Skip to main content

The Globe and Mail

Teen weightlifter stripped of Commonwealth gold after ‘B’ test confirms doping

Chika Amalaha of Nigeria, makes good lift during the  women's 53 kg weightlifting competition at the Commonwealth Games Glasgow 2014, in Glasgow, Scotland, Friday, July, 25, 2014

Associated Press

A 16-year-old Nigerian weightlifter was stripped of her Commonwealth Games gold medal on Friday because of a positive doping test, a case that raised concerns about how such a young athlete had access to banned substances.

Chika Amalaha tested positive for diuretics and masking agents after winning the 53-kilogram (117-pound) division last week, becoming the youngest female to win a weightlifting title at a Commonwealth Games.

The gold now goes to Dika Toua of Papua New Guinea.

Story continues below advertisement

Amalaha was initially suspended on Tuesday after the "A" sample tested positive for amiloride and hydrochlorothiazide, which are both banned by the World Anti-Doping Agency.

After Amalaha's backup "B" sample also came back positive, Commonwealth Games officials held a hearing into the case on Friday.

The Commonwealth Games Federation said Amalaha did not contest the findings. She was disqualified and returned her medal.

"It is strict liability," CGF President Prince Imran Tunku of Malaysia, who chaired the hearing, told The Associated Press. "Once the tests are positive the only thing we can do is follow the rules."

Asked whether Amalaha offered any defence, Prince Imran said: "No."

Amalaha set Commonwealth Games records in her weight category with a total of 196 kilograms (432 pounds), breaking the previous mark of 188 kilograms (414 pounds).

With Toua upgraded to the gold, Santoshi Matsa of India moves up to silver and India's Swati Singh to bronze.

Story continues below advertisement

"It is sad it is a junior and I hope they will learn from this experience," Prince Imran said. "I think the international federation should look at it carefully and see whether there are mitigating circumstances when it comes to the sanctions."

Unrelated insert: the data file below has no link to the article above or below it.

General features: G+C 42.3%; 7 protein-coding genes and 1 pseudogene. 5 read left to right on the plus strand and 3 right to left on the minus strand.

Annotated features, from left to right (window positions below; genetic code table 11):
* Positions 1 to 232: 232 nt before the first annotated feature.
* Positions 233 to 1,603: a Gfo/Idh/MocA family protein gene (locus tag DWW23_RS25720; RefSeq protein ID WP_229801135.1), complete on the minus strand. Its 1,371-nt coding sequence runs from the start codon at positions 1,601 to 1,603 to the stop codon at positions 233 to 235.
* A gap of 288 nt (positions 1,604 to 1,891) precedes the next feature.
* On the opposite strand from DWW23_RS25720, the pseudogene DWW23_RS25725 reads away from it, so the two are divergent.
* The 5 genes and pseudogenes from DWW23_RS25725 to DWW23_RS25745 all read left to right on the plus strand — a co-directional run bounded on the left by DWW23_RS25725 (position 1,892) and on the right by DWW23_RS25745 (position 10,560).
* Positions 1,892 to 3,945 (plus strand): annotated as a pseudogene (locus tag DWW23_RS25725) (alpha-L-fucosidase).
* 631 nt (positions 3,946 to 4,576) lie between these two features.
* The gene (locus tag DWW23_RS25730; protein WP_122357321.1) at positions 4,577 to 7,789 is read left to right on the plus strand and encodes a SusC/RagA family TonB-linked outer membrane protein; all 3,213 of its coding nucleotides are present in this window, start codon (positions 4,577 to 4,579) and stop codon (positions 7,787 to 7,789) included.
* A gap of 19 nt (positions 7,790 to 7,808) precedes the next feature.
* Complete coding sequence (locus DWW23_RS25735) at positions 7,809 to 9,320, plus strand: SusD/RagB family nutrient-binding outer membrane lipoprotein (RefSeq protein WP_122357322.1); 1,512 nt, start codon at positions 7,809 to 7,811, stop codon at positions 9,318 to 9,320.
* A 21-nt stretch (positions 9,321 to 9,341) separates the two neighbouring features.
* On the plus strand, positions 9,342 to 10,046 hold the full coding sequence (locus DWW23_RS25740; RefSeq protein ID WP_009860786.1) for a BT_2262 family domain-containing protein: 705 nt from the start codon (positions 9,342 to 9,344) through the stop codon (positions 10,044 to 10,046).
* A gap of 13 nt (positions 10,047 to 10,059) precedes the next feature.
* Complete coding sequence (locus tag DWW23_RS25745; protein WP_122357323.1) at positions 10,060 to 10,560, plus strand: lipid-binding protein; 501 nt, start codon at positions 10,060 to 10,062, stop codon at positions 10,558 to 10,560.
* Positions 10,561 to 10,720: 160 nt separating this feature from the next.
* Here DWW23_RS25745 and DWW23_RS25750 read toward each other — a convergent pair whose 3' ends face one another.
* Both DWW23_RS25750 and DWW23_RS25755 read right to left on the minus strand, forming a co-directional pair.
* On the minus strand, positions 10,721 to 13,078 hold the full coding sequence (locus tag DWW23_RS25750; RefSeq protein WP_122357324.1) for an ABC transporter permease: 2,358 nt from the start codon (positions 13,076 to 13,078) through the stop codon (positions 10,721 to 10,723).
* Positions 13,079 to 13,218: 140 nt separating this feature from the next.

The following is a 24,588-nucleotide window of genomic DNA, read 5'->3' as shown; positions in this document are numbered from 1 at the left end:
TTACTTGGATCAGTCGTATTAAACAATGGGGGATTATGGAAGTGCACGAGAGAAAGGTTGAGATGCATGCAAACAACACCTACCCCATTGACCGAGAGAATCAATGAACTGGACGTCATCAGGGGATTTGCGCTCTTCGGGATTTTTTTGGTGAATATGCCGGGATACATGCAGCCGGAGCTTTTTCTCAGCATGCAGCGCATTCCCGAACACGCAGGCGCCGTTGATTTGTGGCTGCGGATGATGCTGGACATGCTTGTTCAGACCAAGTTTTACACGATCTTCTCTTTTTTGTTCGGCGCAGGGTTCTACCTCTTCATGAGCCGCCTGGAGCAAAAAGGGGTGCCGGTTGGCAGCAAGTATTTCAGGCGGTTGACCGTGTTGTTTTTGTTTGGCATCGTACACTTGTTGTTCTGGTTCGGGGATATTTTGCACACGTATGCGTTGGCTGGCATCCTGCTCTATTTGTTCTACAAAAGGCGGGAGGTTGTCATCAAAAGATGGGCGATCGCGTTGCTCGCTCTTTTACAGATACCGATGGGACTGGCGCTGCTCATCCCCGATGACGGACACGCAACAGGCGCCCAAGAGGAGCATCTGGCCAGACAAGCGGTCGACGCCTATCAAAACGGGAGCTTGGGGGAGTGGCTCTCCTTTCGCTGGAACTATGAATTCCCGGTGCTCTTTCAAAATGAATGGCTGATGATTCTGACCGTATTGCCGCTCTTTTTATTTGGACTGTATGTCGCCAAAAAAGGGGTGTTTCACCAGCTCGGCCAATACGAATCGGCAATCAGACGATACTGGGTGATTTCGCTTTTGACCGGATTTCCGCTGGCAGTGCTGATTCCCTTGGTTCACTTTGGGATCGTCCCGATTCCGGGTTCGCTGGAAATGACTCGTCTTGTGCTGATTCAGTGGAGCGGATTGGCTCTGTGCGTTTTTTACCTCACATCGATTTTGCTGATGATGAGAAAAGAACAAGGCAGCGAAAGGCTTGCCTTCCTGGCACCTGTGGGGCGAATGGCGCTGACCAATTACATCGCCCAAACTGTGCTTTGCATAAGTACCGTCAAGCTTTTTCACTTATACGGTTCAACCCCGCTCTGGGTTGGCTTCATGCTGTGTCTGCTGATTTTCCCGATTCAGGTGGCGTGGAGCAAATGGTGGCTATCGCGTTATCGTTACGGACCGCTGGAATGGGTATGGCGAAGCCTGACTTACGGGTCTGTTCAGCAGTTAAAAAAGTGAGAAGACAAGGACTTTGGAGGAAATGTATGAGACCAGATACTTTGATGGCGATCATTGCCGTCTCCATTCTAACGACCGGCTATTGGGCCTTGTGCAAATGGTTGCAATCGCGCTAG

The World Anti-Doping Agency has said it will look into how Amalaha had access to banned substances, and Prince Imram also wants that explored further.

"Being a junior obviously there must be some culpability from those that are looking after her, whether it is coaches or managers or doctors," Prince Imram said.

He declined to comment on the future of weightlifting, which has been marred by doping cases. Nigeria's weightlifting team didn't compete at the 2002 Commonwealth Games in Manchester because of a doping ban imposed in 2001 after four members of the squad failed drug tests.

Four years ago in New Delhi, three Nigerian runners failed doping tests.

Report an error
Comments

The Globe invites you to share your views. Please stay on topic and be respectful to everyone. For more information on our commenting policies and how our community-based moderation works, please read our Community Guidelines and our Terms and Conditions.

We’ve made some technical updates to our commenting software. If you are experiencing any issues posting comments, simply log out and log back in.

Discussion loading… ✨

Combined Shape Created with Sketch.

Combined Shape Created with Sketch.

Thank you!

You are now subscribed to the newsletter at

You can unsubscribe from this newsletter or Globe promotions at any time by clicking the link at the bottom of the newsletter, or by emailing us at privacy@globeandmail.com.